Hey, Scripting Guy! How Can I Have Files Copied to a USB Drive When the Drive Is Inserted into a Computer?

Hey, Scripting Guy! How Can I Have Files Copied to a USB Drive When the Drive Is Inserted into a Computer?

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Hey, Scripting Guy! Question

Hey, Scripting Guy! I would like to be able to use Windows PowerShell 2.0 to monitor for the insertion of a portable USB drive into a computer. When the drive is detected as having been added to the computer, I would like to have the script copy files to the USB drive. Is this possible?

-- AJ

 

Hey, Scripting Guy! AnswerHello AJ,

Microsoft Scripting Guy Ed Wilson here at your service. The 2010 Scripting Games Advanced Event 6 described a scenario that would probably work for your requirements. Expert commentator solutions for this event were posted last week on the Hey, Scripting Guy! Blog. If you would like to see how to perform this task by using VBScript, refer to the expert commentator solutions.

I was rummaging around on PoshCode, the MVP site that hosts the Scripting Games for us, and I ran across an interesting script that was submitted for Advanced Event 6. Let’s take a look at it.

The first thing I notice is that the ADV6_AndrewJarvis.ps1 script uses the Windows PowerShell 2.0 help tags—way to go! Help information tags are discussed in a recent Hey, Scripting Guy! post.

The ADV6_AndrewJarvis.ps1 script will generate an error if it is run without any parameters. This is because the Get-ChildItem cmdlet that is used to retrieve a collection of files for the copy operation requires a path statement. The error is seen in the following image.

Image of error generated when script is run without permissions

There is a problem worse than the fact that the script generates an error: The script is still running. This means that the script will prompt you to copy files to any newly inserted drive, even though there are no files to copy. In addition, when the script is running in the Windows PowerShell ISE, and CTRL+C is used to exit the script when it errors out, WMI eventing is still in effect because the cleanup code did not run.

This is what generated the message seen in orange about not having enough disk space. That message is because a WMI event was triggered but the script itself was not running at the time. Remember, however, that the WMI event collector runs even if the Windows PowerShell script in the ISE is not running at the time. Therefore, when the script was run a second time, the WMI event had been triggered, and the script tried to enter that section of the code. The problem is that the USB drive had already been removed, which created the message about 0 disk space.

The inputs information in the help section tells us that the input needs to be an instance of a System.io.filesysteminfo .NET Framework class. That is the base class, but in reality the input is an instance of a System.Io.FileInfo .NET Framework class. This is important because it tells you how you can provide input to the script. There is one example that shows piping the results of ls to the script. This is excellent practice because it also documents how to use some of the other parameters. One thing that would be better is to provide an example of using each parameter, in addition to different ways of calling some of the more important parameters.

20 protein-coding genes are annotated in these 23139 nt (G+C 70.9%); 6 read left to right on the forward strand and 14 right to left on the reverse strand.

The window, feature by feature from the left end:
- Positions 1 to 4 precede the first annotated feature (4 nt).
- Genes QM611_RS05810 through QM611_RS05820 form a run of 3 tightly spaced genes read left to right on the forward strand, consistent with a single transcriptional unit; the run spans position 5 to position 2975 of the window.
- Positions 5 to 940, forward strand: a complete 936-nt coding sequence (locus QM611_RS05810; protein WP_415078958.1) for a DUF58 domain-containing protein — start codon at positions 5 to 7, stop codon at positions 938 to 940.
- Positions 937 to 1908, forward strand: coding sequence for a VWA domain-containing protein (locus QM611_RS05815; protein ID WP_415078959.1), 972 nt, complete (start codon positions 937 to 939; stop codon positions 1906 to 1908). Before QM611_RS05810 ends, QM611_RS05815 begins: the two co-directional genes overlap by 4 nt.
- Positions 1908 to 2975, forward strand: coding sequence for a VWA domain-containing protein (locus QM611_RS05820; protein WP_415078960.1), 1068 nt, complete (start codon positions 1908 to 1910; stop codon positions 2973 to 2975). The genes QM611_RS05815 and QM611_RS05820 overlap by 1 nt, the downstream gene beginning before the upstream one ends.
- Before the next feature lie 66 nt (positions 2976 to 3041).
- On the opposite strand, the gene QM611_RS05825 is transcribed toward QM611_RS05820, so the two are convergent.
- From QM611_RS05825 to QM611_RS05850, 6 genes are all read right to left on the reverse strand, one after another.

The ls command is an alias for the Get-ChildItem cmdlet. It returns the System.Io.FileInfo .NET Framework class. But the Get-Item cmdlet does as well. This is shown here:

PS C:\fso> (get-item file1.txt).GetType()
IsPublic IsSerial Name BaseType
-------- -------- ---- --------
True True FileInfo System.IO.FileSystemInfo
PS C:\fso> (get-childitem)[0].GetType()
IsPublic IsSerial Name BaseType
-------- -------- ---- --------
True True FileInfo System.IO.FileSystemInfo
PS C:\fso>

To make the –backupitems parameter mandatory, but still allow it to accept piped input, you add mandatory = $true to the parameter statement. You will also notice that the script creates aliases for the parameter. This is shown here:

[parameter(ValueFromPipeline=$true, mandatory=$true)]

[alias("files","folders")]

[System.IO.FileInfo]$BackupItems,

There is a comment in the script in which the author states that the code will get the size of the backed-up items as a job. This comment is not correct because Windows PowerShell jobs are not used in that block of code. If you would like to change the code in that section to use a job, check out these Hey, Scripting Guy! posts on jobs in the getting started series of posts.

I talked about using promptForChoice in a Hey, Scripting Guy! post about error handling. (That article also contains an excellent picture of Lisbon.) The prompt box code is used to create the prompt that is seen when the Adv6_AndrewJarvis.ps1 runs. The output is displayed that is shown in the following image.

Image of output displayed

The heart of the script uses eventing. Windows PowerShell eventing is discussed in a series of Hey, Scripting Guy! posts I have written over the last year of so. The posts talk about the topic from a variety of useful activities.

ADV6_AndrewJarvis.ps1

<#
.Synopsis
Back up provided files/folders to a USB Drive
.Description
When passed the files/folders as a System.IO.FileSystemInfo, this script will copy the files and folders to the requested location
.Parameter BackupItems
The files and folders to be moved to the USB drives
.Parameter Runcount
The number of USB drives to be created; if left at 0, the script will continually run
.Parameter quiet
User will not be prompted to confirm the USB drive is to be used
.Parameter force
Don't prompt for file overwrites
.Parameter whatif